WASHINGTON, DC, August 7, 2006 -- Legislation that would strengthen the rights and protections for some 120 million internet bloggers passed the U.S. Senate today. Offered by Senator Jeffrey Jarvis (D-NJ) and Senator David Searls (OS-CA), the National Disambiguation Act was accepted as an amendment to the Fiscal Year 2007 National Defense Authorization Act. It cleared the Senate 49-47.
"This is a major victory for advocates of Internet Transparency," said Senator Jarvis. "Anonymous criticism, that's been the scourge of the blogging community, is now history."
The National Disambiguation Act creates a national identity database. In addition to Social Security Number, a thorough profile of all net citizens will be compiled and maintained. It will include professional credentials, professional and personal associations and complete financials. This information will be available on demand by anyone in any transaction whatsoever. Ultimately, equality is achieved by handicapping the most intelligent, athletic or beautiful members of society down to the level of the lowest common denominator. This will be overseen by the U.S. Department of Homeland Security, Office of the Handicapper General.
Javis said, "We must ensure that anyone who wants to criticize bloggers on the net understands that such conduct will have severe consequences. Absent disambiguation, who knows what motives individuals or companies might have as they employ free speech. Now finally the law protects the little guy."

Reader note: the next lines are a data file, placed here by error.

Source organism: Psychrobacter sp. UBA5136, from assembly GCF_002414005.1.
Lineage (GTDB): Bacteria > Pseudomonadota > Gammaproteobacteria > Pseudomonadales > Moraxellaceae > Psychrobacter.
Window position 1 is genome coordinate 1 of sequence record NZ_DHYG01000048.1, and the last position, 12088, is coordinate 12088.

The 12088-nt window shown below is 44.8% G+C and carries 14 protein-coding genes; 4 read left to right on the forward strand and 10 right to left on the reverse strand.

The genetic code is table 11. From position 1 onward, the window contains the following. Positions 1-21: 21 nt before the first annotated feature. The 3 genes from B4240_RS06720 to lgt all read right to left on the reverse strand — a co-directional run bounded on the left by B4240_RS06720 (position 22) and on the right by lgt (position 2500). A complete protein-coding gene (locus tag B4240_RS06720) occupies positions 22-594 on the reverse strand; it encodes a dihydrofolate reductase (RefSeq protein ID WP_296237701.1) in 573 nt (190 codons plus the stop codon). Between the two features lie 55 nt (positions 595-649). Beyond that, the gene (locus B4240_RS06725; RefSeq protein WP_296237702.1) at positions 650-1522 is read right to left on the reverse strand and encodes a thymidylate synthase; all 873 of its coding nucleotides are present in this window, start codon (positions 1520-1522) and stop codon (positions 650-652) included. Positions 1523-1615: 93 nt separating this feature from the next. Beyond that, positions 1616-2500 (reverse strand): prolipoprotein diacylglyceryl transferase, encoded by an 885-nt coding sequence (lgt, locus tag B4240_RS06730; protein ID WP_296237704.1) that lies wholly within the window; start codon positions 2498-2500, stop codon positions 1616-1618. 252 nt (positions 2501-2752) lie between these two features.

Specifically, the Jarvis-Searls bill will:
- Make anonymity and pseudonymity a federal crime;
- Codify and strengthen the gag provision that has been excluded in appropriations language since 2005;
- Revoke congressional intent that employees are protected for "any" disclosure of waste, fraud, or abuse;
- And provide the Special Counsel in Office of the Handicapper General with the right to file amicus briefs in federal courts.
David "Doc" Searls, who some believe is readying for a run for president on the Open Source party ticket, said, "Today, the U.S. Senate achieved a historic bipartisan breakthrough in favor of comprehensive Internet reform. It's a great day for the proletariat and a more Open America. No?"
I imagine next they'll outlaw Catholic confessionals. I would think that bathroom doors will soon become illegal... along with toupees and cosmetic surgery. Sports mascots or corporate brand characters are surely a no-no. Oh yes, next they'll have Jews wearing a Star of David.